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Make sure your sex toy is safe

What is the best way to sanitize a latex dildo? At least I think it's a latex dildo. I actually don't know. I had a yeast infection a few months ago, and before I knew what was up, I used my toy. Now I'm afraid to touch it until I know it won't reinfect me!

Inserting This Chances Harm

"It sounds like ITCH isn't 100 percent sure what their dildo is made of," said Hannah Jorden, senior staff sex educator at Smitten Kitten (, a progressive sex toy and gear shop based in Minneapolis. Don't feel bad, ITCH: Most people don't know what their sex toys are made of.

"Sex toys aren't regulated like food when it comes to packaging," Jorden said. "There's no list of ingredients on the back. It could be latex, some other porous rubbery substance, or even a nasty, rash-inducing, endocrine-disrupting, cancer-causing mixture of PVC and phthalates."

For someone who works in a sex toy shop, Jorden sure makes sex toys sound scary — and phthalates, a chemical compound found in everything from cosmetics to shower curtains to sex toys to food packaging, are pretty fucking scary. Phthalates block male hormones, harm fetal genital development, interfere with adult brain function, and may put people at greater risk of breast cancer and testicular cancer. But the good news is that you don't have to settle for shitty, dangerous, potentially toxic sex toys.

"The trick," said Jorden, "is to buy only nonporous, nontoxic toys from trustworthy manufacturers and retailers."

So maybe your best course of action, ITCH, would be to toss that old dildo and buy yourself a new one. So what should you look for when you go dildo shopping?

"The best option is medical grade, platinum-cured silicone," said Jorden. "Silicone dildos are popular because they come in lots of different textures and firmnesses, and you can quickly sterilize them by putting them in boiling water for a few minutes or running them through a hot dishwasher cycle. As long as they're sterilized between uses, silicone dildos can be safely shared with different partners, and they can be used in different orifices without risk of bacterial contamination."

Those platinum-cured silicone toys are going to be pricier, of course, but aren't our orifices worth it? And our breasts and balls? And our children and their genitals? But if you can't afford silicone, or if you have a sentimental attachment to older sex toys, you can put condoms over them and continue to use them.

"It's not a foolproof approach," Jorden warned, "and it supports companies that make low-quality toys. A silicone toy will last a lifetime, and when you buy one, you're investing in a company that cares about quality and your sexual and reproductive health. Progressive sex shops, like those that are members of the Progressive Pleasure Club (, can help ITCH figure out which toys are safe and which should be avoided."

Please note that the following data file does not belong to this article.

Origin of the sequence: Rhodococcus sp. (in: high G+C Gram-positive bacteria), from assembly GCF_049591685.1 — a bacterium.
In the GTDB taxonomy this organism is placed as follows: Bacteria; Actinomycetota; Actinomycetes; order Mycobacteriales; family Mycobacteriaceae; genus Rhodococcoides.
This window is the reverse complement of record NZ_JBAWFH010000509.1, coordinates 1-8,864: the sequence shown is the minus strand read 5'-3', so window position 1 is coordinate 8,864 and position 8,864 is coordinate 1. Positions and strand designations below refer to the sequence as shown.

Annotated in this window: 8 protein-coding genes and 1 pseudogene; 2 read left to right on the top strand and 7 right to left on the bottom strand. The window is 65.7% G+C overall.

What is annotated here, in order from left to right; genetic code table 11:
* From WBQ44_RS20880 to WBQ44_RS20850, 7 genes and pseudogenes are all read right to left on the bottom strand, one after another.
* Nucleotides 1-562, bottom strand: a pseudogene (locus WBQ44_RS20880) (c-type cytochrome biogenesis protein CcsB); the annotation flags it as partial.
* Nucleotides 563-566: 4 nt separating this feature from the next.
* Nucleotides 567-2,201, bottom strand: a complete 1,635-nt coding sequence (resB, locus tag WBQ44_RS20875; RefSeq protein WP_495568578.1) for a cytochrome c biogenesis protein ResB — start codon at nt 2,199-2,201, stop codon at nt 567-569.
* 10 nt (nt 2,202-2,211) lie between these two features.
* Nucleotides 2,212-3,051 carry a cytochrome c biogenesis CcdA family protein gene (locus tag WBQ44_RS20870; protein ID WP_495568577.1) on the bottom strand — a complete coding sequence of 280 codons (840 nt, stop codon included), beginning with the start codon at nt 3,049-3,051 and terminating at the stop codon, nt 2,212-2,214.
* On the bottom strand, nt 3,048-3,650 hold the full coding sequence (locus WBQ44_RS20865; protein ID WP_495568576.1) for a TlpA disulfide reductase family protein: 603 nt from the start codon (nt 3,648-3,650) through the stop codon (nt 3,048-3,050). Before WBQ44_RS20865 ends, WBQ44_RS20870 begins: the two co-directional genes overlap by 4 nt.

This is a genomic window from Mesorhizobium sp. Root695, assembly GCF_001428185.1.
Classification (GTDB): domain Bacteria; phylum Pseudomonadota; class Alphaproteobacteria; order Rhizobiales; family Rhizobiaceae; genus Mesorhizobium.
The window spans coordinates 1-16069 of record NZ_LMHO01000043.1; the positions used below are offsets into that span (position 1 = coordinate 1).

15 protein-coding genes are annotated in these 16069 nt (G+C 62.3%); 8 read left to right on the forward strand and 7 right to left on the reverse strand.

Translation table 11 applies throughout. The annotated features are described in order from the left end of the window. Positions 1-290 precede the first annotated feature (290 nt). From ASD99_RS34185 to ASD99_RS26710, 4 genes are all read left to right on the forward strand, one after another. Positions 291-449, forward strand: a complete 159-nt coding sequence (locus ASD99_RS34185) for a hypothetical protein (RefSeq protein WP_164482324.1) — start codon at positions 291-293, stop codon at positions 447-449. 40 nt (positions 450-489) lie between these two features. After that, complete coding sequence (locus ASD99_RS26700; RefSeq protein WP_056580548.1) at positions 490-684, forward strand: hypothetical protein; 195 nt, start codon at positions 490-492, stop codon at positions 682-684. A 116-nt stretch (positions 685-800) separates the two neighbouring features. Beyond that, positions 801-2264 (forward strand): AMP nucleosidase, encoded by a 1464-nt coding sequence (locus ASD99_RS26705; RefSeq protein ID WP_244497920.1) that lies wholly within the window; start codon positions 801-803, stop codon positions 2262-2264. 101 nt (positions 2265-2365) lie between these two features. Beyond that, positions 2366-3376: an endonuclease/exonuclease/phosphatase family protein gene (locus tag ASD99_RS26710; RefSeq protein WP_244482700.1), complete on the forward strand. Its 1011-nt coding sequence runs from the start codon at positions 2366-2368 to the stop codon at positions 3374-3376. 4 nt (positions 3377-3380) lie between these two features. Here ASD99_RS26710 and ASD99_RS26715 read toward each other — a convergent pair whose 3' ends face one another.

Jorden recommended a few trustworthy brands: Toys from Fun Factory, Tantus and Vixen Creations are safe, nontoxic and phthalate-free. And here's a nonporous, nontoxic, non-silicone option for you, ITCH: the stainless steel toys made by NJoy ( They're pricey, it's true, but they are as indestructible as they are beautiful.

I am a 25-year-old woman and just started dating a great new guy. My problem is that I am concerned he might be gay. I tend to be more conservative, and although I have slept over, I banned anything below the belt. He "petted" me over the underwear, and then I did the same to him. I also went under his underwear and rubbed my hand around his penis without actually touching it. When I have done this to other guys, they tended to go crazy — writhing, panting and begging. But this elicited no reaction from him, though he was already hard. Am I reading too much into this? I know everyone is different, but something about this threw me off. I would like to think that this is the 21st century, and if he were gay, he would just be gay, but I know that's not always true. Is there any way I can figure this out?

Guessing About Yearnings

How on earth do you stick your hand in a guy's underpants — how do you go under a guy's underwear — without actually touching the guy's cock? Anyway, your new boyfriend did have a physical reaction when you were fooling around: His dick got hard. He didn't have the same over-the-top reaction to your bizarre moves that other guys had in the past, GAY, but getting an erection when a girl sticks her hand in your underpants is a pretty good indication that a guy isn't gay. It's also possible that he wanted to pant, writhe and beg, but he restrained himself because you had banned "anything below the belt" and your great new boyfriend didn't want you to feel pressured to go further than you were comfortable with.

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